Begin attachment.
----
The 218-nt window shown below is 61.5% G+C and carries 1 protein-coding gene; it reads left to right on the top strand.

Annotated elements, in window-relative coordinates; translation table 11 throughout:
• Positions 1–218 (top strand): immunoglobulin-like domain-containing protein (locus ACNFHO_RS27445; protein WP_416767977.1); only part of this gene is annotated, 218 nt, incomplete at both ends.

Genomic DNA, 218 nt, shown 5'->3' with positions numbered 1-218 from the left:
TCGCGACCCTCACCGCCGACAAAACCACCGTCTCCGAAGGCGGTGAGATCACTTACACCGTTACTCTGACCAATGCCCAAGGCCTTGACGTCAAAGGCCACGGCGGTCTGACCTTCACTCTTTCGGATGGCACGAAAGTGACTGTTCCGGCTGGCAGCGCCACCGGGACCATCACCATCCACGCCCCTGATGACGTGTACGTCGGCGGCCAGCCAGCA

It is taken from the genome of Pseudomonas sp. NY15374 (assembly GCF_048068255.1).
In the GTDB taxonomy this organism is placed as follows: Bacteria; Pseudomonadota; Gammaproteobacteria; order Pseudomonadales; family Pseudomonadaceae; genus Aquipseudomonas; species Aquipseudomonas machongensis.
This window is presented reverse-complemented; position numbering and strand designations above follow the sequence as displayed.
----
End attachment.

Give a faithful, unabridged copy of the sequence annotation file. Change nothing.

The 218-nt window shown below is 61.5% G+C and carries 1 protein-coding gene; it reads left to right on the top strand.

Annotated elements, in window-relative coordinates; translation table 11 throughout:
• Positions 1–218 (top strand): immunoglobulin-like domain-containing protein (locus ACNFHO_RS27445; protein WP_416767977.1); only part of this gene is annotated, 218 nt, incomplete at both ends.

Genomic DNA, 218 nt, shown 5'->3' with positions numbered 1-218 from the left:
TCGCGACCCTCACCGCCGACAAAACCACCGTCTCCGAAGGCGGTGAGATCACTTACACCGTTACTCTGACCAATGCCCAAGGCCTTGACGTCAAAGGCCACGGCGGTCTGACCTTCACTCTTTCGGATGGCACGAAAGTGACTGTTCCGGCTGGCAGCGCCACCGGGACCATCACCATCCACGCCCCTGATGACGTGTACGTCGGCGGCCAGCCAGCA

It is taken from the genome of Pseudomonas sp. NY15374 (assembly GCF_048068255.1).
In the GTDB taxonomy this organism is placed as follows: Bacteria; Pseudomonadota; Gammaproteobacteria; order Pseudomonadales; family Pseudomonadaceae; genus Aquipseudomonas; species Aquipseudomonas machongensis.
This window is presented reverse-complemented; position numbering and strand designations above follow the sequence as displayed.